ABSTRACT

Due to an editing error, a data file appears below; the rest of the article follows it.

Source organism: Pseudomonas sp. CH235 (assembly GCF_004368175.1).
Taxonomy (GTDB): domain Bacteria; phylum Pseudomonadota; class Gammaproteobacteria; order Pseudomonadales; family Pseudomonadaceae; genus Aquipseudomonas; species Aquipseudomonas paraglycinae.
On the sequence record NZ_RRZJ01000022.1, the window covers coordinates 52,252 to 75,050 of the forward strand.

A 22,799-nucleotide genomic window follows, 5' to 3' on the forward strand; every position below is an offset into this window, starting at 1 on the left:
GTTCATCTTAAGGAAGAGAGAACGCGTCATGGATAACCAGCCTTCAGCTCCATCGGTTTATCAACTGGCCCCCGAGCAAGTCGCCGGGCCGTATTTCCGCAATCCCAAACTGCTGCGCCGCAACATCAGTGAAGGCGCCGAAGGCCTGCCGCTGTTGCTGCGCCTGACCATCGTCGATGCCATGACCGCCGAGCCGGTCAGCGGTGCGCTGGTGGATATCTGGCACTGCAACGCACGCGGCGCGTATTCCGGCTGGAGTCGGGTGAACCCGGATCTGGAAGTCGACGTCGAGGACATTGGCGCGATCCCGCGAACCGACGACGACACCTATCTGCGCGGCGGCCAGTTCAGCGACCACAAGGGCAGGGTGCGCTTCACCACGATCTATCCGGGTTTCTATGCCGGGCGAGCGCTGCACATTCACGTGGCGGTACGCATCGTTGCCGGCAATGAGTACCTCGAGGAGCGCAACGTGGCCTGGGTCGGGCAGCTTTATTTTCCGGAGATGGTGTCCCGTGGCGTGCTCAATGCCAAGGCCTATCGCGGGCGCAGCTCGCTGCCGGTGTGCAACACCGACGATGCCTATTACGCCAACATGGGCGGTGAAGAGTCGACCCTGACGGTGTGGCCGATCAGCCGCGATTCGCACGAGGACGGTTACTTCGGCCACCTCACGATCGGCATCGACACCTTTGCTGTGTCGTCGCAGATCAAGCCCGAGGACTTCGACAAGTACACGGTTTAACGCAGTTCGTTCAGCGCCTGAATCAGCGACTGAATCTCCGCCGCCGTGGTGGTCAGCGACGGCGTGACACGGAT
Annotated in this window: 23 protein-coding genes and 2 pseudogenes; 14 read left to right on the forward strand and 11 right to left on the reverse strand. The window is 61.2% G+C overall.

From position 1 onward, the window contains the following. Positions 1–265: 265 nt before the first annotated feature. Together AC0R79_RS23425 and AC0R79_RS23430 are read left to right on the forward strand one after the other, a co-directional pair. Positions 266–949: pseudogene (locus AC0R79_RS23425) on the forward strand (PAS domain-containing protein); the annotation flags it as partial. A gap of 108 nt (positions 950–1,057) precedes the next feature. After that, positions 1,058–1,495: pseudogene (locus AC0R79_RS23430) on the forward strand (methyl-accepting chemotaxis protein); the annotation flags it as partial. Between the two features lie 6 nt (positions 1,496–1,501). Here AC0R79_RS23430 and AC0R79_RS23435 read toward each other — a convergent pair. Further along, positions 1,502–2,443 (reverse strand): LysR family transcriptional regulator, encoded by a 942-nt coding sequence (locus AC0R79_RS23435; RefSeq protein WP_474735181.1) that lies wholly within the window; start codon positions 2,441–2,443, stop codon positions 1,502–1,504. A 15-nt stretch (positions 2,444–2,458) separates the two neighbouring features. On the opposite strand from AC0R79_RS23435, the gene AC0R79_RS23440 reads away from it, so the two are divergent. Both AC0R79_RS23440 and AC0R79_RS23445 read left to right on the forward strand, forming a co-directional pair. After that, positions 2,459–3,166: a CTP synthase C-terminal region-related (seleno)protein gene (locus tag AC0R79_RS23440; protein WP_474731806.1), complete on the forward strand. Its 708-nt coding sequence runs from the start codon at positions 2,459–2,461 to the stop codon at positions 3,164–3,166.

Though Foucault displayed a marked ambivalence toward Freud, in the final stages of his work, this ambivalence hardened into a resistance. Hence, in The History of Sexuality, Volume 1, Freud is situated squarely on the side of power. It is in fact in leaving Freud behind, Foucault suggests, that we might begin to imagine “a different economy of bodies and pleasures.” Against this notion, I argue that a return to Freud's most radical understanding of this enigmatic term pleasure provides the resources for thinking one of the central problems emerging out of Foucault's later work: how to understand pleasure as a possible site of resistance to the regime of normalizing power.

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